• maiskanzler@feddit.de
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      1 year ago

      He, while we’re on the topic of documentation, if people want to help the effort, where should they look for a start? I am still new to Nix but love it so far and in the distant future I could see myself writing docs. Is there a place where people organize doc writing?

      • K900A
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        1 year ago

        #docs:nixos.org on Matrix maybe?

      • SupremeFuzzler@lemmy.world
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        1 year ago

        There’s a “docs team” that hangs out on the NixOS discourse that I’m sure would be happy to have you. They have meeting every couple weeks if you want to say hi & find out what would be a good way to start contributing.

      • K900A
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        1 year ago

        I’m surprised you haven’t noticed me screaming about Lemmy in #offtopic for like three days straight lol

    • flashgnash@lemm.ee
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      11 months ago

      Can attest, this guy is always around in the matrix and has not once failed to help me out

  • siph@lemmy.ml
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    1 year ago

    I’ve been using NixOS for over a year and I can’t imagine using anything else. I originally started using it because I liked the idea of version controlling the entire configuration, but now I use it for everything.

    The most underrated feature of Nix is being able to instantly roll back an update that breaks something that you don’t want to deal with. An update breaks kitty or neovim? If I have something to do I can just roll back and fix it later. Awesome.

    It’s not for everyone. I can’t imagine someone who isn’t at least a hobbyist programmer having the desire to overcome the technical nature of it.

    Heres my config.

      • siph@lemmy.ml
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        1 year ago

        Yeah, btrfs is awesome and it’s easy to use with NixOS as well. The rollback mechanics are different in that Nix isn’t actually rolling back it’s just rebuilding a previous revision (commit) of the config.

  • monk@lemmy.unboiled.info
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    1 year ago

    Of course. There’s just one pitfall: there’s no turning back, once you grasp it, the inferior ways of the past become unbearable.

  • nothendev@sopuli.xyz
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    1 year ago

    Yes. Absolutely.

    For me it shines in the replicability. For example recently (at the time of writing this) I have gone to a different place without the ability to take my pc with me (its not a laptop duh). I prepared my config and pushed it to the git repo. With me I only brought a usb drive with all my ssh keys and another one with the headless NixOS installation environment. I set it up, had to do some UEFI smashing and hardware adjusting but that’s just hardware specific. In like 30 minutes I had my full setup, my hyprland, my doom emacs, and most of that time it was downloading packages.(not to say cache.nixos.org is slow but the internet there was dogsh…)

    Would I recommend? If you are ready to do some table smashing and if you are experienced enough with Linux and the nitty gritty of it, then HECK YEAH. You have to know that NixOS is not for beginners. It is a bulletproof distro for ultra power users that, if you use correctly could lead to a impenetrably stable system, which you could reproduce on ANY other machine. And also rollbacks are awesome.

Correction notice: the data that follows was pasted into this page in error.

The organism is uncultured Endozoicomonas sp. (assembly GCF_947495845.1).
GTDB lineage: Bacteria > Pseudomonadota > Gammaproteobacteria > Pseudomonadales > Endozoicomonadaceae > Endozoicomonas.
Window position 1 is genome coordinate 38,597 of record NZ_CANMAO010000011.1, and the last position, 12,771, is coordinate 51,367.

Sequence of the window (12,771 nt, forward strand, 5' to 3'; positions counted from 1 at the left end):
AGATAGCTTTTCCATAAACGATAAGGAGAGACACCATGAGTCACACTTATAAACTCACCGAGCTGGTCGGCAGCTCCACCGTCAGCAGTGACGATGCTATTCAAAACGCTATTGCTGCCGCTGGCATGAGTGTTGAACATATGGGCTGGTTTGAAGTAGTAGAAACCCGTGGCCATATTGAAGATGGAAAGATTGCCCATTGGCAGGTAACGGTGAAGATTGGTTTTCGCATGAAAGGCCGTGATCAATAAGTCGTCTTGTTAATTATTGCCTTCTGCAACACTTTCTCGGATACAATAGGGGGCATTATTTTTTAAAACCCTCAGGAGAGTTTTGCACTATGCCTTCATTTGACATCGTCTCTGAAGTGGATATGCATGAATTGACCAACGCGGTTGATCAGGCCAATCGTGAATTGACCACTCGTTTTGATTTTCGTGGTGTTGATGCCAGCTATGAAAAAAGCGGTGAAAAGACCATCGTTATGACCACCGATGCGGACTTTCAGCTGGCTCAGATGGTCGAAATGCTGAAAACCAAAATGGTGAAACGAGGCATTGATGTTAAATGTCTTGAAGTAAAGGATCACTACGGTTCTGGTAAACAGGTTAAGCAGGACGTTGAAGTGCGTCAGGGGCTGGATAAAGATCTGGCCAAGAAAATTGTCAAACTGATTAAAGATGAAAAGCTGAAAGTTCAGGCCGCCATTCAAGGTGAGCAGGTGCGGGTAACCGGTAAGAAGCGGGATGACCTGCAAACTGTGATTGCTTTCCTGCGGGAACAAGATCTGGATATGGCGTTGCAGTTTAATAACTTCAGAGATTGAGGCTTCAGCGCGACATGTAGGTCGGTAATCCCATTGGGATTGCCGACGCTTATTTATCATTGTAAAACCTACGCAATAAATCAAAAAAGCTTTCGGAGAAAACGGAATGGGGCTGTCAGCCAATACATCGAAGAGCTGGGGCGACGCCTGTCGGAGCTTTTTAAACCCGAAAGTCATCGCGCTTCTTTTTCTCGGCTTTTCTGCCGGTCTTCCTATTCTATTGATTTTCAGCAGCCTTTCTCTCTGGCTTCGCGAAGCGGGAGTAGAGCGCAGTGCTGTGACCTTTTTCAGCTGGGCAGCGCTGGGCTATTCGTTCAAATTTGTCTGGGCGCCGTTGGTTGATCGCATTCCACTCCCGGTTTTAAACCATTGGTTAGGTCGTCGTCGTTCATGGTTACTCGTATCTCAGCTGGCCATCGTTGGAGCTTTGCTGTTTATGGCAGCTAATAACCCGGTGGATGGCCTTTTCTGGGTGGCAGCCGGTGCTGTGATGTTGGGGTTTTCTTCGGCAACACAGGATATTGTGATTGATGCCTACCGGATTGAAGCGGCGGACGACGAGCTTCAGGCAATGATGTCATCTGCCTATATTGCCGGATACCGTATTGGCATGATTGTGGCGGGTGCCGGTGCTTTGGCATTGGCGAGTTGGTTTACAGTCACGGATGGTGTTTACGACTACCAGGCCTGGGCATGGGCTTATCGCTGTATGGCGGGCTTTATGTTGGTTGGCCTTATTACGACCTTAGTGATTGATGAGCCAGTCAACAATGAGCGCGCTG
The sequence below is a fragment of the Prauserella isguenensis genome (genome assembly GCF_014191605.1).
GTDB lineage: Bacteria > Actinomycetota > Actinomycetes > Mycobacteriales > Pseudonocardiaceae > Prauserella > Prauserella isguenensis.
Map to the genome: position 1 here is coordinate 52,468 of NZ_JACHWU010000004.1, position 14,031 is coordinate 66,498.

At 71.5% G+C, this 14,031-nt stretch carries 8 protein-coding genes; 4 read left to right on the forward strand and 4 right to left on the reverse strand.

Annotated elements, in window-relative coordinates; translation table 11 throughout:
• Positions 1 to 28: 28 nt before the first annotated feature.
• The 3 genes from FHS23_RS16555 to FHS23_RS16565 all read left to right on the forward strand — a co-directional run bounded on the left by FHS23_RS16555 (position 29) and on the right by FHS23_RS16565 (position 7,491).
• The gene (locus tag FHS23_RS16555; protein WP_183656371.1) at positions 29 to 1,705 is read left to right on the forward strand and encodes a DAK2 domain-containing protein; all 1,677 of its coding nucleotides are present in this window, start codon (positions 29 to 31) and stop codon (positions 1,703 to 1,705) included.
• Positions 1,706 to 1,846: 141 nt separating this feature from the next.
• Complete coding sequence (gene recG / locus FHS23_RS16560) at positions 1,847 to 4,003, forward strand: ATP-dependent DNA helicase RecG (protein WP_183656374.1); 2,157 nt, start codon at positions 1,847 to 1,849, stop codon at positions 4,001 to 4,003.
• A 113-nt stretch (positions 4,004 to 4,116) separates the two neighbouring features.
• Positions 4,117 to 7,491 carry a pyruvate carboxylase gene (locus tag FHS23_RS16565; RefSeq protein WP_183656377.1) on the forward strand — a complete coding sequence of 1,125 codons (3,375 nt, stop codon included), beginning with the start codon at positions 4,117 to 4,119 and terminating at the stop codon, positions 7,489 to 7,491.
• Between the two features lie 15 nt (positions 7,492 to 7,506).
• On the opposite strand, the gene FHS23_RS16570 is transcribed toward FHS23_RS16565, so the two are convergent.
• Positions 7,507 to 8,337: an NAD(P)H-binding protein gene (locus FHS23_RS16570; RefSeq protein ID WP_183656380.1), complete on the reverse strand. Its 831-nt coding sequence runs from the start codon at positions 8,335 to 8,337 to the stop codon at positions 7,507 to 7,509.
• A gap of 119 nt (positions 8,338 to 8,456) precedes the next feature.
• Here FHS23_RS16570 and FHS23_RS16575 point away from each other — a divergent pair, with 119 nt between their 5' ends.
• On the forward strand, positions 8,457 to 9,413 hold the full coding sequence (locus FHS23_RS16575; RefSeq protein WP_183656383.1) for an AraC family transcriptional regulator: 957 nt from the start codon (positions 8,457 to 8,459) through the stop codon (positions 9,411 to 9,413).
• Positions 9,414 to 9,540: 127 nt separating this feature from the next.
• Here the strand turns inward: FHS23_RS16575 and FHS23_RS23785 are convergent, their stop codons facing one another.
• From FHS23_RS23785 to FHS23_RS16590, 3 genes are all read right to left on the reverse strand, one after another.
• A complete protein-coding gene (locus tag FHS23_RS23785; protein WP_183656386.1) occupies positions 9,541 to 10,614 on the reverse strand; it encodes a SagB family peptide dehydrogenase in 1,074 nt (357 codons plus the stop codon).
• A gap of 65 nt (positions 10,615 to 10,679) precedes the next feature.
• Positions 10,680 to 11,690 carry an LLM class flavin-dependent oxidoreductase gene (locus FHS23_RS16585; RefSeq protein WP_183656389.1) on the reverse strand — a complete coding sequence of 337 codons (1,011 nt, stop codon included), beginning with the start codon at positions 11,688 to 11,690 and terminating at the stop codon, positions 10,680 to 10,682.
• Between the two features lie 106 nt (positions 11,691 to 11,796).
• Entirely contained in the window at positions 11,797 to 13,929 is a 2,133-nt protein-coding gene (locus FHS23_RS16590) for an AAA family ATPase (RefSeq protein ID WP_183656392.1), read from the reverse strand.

Conclusion? NixOS is awesome!

    • theshatterstone54@feddit.uk
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      1 year ago

      It is also amazing for a distrohopper. As one myself, I always keep on looking for something better (Debian, Fedora, Arch, Tumbleweed, Void) etc, but NixOS is like that safe haven I go back to where all of my configurations can be replicated the exact way I want them quickly and efficiently, allowing me to return to Hyprland and my comfy setup.

  • pimeys@lemmy.nauk.io
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    1 year ago

    I’ve been running NixOS for the past four years in all my computers. It’s really, really the end game of Linux distributions for me. But it’s not for everybody. The Nix language can be a tough thing to learn, if you’re not a programmer and haven’t done anything with lazy functional languages before. It’s a dynamic language, with not super great documentation for practical things and missing a good language server that would let you to jump to definitions when learning how nixpkgs work and how to build things.

    Also, what I think is a serious problem, is how flakes are not yet enabled in the default installation. So first you learn with the basic template, and some helpful person comes talking about how great flakes are, and in a few weeks you might have written your own system flake finally and got it working. Flakes are really important to understand as soon as possible, because with them you get the lock file that gives you real reproducibility between computers and full control on which version of packages you get.

    But, when you learn all that, and get your company to go full-on with nix, having flakes in all projects, it’s the best programmer’s operating system out there. Here’s my config to steal stuff.

    • Midas@ymmel.nlOP
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      1 year ago

      Thanks for the config! I’m a developer and that also contributes to my interest - being able to express my configuration like that. Your config is a bit overwhelming, but in a good way, I’ve created a git repo for myself to start off and using yours as a reference since you seem to do a lot of cool shit. Am going to start off with flakes.

      Not sure if I’m going to jump in with both feet yet (since apart from my work laptop and servers, this is my only machine) but I am going to journey into writing a conifguration properly and testing it on a VM. Already using nix packages on my Arch install.

    • theshatterstone54@feddit.uk
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      1 year ago

      I was just going through the README and I’m definitely stealing the idea chowning the /etc/nixos dir and symlinking it to $HOME/.config/nixpkgs. How did I not think of this myself?